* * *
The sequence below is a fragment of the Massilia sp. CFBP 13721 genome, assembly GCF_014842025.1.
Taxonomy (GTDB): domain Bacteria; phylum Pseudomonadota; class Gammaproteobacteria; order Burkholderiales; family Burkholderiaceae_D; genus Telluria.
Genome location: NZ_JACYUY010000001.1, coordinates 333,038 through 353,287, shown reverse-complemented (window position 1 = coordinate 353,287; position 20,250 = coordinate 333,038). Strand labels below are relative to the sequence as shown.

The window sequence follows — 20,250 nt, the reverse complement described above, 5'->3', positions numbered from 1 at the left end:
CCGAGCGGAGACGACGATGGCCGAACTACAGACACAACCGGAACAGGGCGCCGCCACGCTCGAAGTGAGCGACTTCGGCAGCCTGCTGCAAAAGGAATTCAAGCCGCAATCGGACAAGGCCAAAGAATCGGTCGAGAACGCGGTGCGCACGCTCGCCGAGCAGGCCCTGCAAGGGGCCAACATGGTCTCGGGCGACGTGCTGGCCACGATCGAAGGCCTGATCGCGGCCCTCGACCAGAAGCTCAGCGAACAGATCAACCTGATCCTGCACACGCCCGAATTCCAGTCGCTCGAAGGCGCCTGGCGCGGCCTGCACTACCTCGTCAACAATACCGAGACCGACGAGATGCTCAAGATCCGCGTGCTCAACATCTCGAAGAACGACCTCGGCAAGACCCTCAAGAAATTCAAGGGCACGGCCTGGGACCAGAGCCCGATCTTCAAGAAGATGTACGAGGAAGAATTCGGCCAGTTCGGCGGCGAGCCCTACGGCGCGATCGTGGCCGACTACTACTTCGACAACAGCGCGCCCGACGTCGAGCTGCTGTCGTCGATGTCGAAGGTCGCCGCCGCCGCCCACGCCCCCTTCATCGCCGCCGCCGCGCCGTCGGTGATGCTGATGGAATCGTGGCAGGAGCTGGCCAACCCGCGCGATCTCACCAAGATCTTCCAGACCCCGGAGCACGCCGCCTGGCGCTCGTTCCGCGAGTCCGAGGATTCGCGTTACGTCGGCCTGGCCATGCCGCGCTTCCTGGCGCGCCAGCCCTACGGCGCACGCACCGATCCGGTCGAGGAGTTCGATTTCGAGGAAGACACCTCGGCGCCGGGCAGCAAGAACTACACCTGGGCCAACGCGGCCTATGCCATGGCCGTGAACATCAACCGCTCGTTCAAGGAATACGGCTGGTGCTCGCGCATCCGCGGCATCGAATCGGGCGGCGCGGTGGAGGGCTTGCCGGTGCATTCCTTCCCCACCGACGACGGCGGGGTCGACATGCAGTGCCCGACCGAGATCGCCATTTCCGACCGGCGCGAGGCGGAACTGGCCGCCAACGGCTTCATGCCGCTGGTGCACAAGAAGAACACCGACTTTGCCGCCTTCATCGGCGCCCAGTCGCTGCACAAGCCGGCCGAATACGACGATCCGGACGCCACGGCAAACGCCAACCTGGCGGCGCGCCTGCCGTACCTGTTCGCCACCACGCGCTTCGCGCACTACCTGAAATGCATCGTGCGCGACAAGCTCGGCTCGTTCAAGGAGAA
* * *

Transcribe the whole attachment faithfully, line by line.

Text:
The sequence below is a fragment of the Massilia sp. CFBP 13721 genome, assembly GCF_014842025.1.
Taxonomy (GTDB): domain Bacteria; phylum Pseudomonadota; class Gammaproteobacteria; order Burkholderiales; family Burkholderiaceae_D; genus Telluria.
Genome location: NZ_JACYUY010000001.1, coordinates 333,038 through 353,287, shown reverse-complemented (window position 1 = coordinate 353,287; position 20,250 = coordinate 333,038). Strand labels below are relative to the sequence as shown.

The window sequence follows — 20,250 nt, the reverse complement described above, 5'->3', positions numbered from 1 at the left end:
CCGAGCGGAGACGACGATGGCCGAACTACAGACACAACCGGAACAGGGCGCCGCCACGCTCGAAGTGAGCGACTTCGGCAGCCTGCTGCAAAAGGAATTCAAGCCGCAATCGGACAAGGCCAAAGAATCGGTCGAGAACGCGGTGCGCACGCTCGCCGAGCAGGCCCTGCAAGGGGCCAACATGGTCTCGGGCGACGTGCTGGCCACGATCGAAGGCCTGATCGCGGCCCTCGACCAGAAGCTCAGCGAACAGATCAACCTGATCCTGCACACGCCCGAATTCCAGTCGCTCGAAGGCGCCTGGCGCGGCCTGCACTACCTCGTCAACAATACCGAGACCGACGAGATGCTCAAGATCCGCGTGCTCAACATCTCGAAGAACGACCTCGGCAAGACCCTCAAGAAATTCAAGGGCACGGCCTGGGACCAGAGCCCGATCTTCAAGAAGATGTACGAGGAAGAATTCGGCCAGTTCGGCGGCGAGCCCTACGGCGCGATCGTGGCCGACTACTACTTCGACAACAGCGCGCCCGACGTCGAGCTGCTGTCGTCGATGTCGAAGGTCGCCGCCGCCGCCCACGCCCCCTTCATCGCCGCCGCCGCGCCGTCGGTGATGCTGATGGAATCGTGGCAGGAGCTGGCCAACCCGCGCGATCTCACCAAGATCTTCCAGACCCCGGAGCACGCCGCCTGGCGCTCGTTCCGCGAGTCCGAGGATTCGCGTTACGTCGGCCTGGCCATGCCGCGCTTCCTGGCGCGCCAGCCCTACGGCGCACGCACCGATCCGGTCGAGGAGTTCGATTTCGAGGAAGACACCTCGGCGCCGGGCAGCAAGAACTACACCTGGGCCAACGCGGCCTATGCCATGGCCGTGAACATCAACCGCTCGTTCAAGGAATACGGCTGGTGCTCGCGCATCCGCGGCATCGAATCGGGCGGCGCGGTGGAGGGCTTGCCGGTGCATTCCTTCCCCACCGACGACGGCGGGGTCGACATGCAGTGCCCGACCGAGATCGCCATTTCCGACCGGCGCGAGGCGGAACTGGCCGCCAACGGCTTCATGCCGCTGGTGCACAAGAAGAACACCGACTTTGCCGCCTTCATCGGCGCCCAGTCGCTGCACAAGCCGGCCGAATACGACGATCCGGACGCCACGGCAAACGCCAACCTGGCGGCGCGCCTGCCGTACCTGTTCGCCACCACGCGCTTCGCGCACTACCTGAAATGCATCGTGCGCGACAAGCTCGGCTCGTTCAAGGAGAA